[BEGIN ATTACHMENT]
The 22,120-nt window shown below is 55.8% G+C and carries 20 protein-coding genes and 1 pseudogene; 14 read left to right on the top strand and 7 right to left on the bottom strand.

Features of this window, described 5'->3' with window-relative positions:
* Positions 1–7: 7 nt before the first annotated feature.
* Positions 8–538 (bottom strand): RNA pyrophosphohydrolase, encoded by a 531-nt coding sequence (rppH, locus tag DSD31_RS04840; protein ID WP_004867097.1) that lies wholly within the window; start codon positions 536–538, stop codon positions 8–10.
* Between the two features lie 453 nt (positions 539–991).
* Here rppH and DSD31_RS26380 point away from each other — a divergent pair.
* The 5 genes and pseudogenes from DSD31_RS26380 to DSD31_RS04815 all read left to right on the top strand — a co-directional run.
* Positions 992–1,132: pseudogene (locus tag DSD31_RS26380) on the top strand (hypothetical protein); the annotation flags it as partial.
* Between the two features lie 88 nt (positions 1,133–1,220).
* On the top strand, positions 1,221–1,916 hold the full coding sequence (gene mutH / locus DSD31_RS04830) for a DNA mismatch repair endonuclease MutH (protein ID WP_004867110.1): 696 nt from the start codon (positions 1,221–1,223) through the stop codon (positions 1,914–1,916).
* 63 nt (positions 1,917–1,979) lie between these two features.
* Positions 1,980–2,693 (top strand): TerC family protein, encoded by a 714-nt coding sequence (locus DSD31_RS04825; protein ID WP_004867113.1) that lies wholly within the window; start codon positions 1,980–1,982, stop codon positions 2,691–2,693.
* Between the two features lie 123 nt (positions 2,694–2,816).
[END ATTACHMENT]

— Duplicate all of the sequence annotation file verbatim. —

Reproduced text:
The 22,120-nt window shown below is 55.8% G+C and carries 20 protein-coding genes and 1 pseudogene; 14 read left to right on the top strand and 7 right to left on the bottom strand.

Features of this window, described 5'->3' with window-relative positions:
* Positions 1–7: 7 nt before the first annotated feature.
* Positions 8–538 (bottom strand): RNA pyrophosphohydrolase, encoded by a 531-nt coding sequence (rppH, locus tag DSD31_RS04840; protein ID WP_004867097.1) that lies wholly within the window; start codon positions 536–538, stop codon positions 8–10.
* Between the two features lie 453 nt (positions 539–991).
* Here rppH and DSD31_RS26380 point away from each other — a divergent pair.
* The 5 genes and pseudogenes from DSD31_RS26380 to DSD31_RS04815 all read left to right on the top strand — a co-directional run.
* Positions 992–1,132: pseudogene (locus tag DSD31_RS26380) on the top strand (hypothetical protein); the annotation flags it as partial.
* Between the two features lie 88 nt (positions 1,133–1,220).
* On the top strand, positions 1,221–1,916 hold the full coding sequence (gene mutH / locus DSD31_RS04830) for a DNA mismatch repair endonuclease MutH (protein ID WP_004867110.1): 696 nt from the start codon (positions 1,221–1,223) through the stop codon (positions 1,914–1,916).
* 63 nt (positions 1,917–1,979) lie between these two features.
* Positions 1,980–2,693 (top strand): TerC family protein, encoded by a 714-nt coding sequence (locus DSD31_RS04825; protein ID WP_004867113.1) that lies wholly within the window; start codon positions 1,980–1,982, stop codon positions 2,691–2,693.
* Between the two features lie 123 nt (positions 2,694–2,816).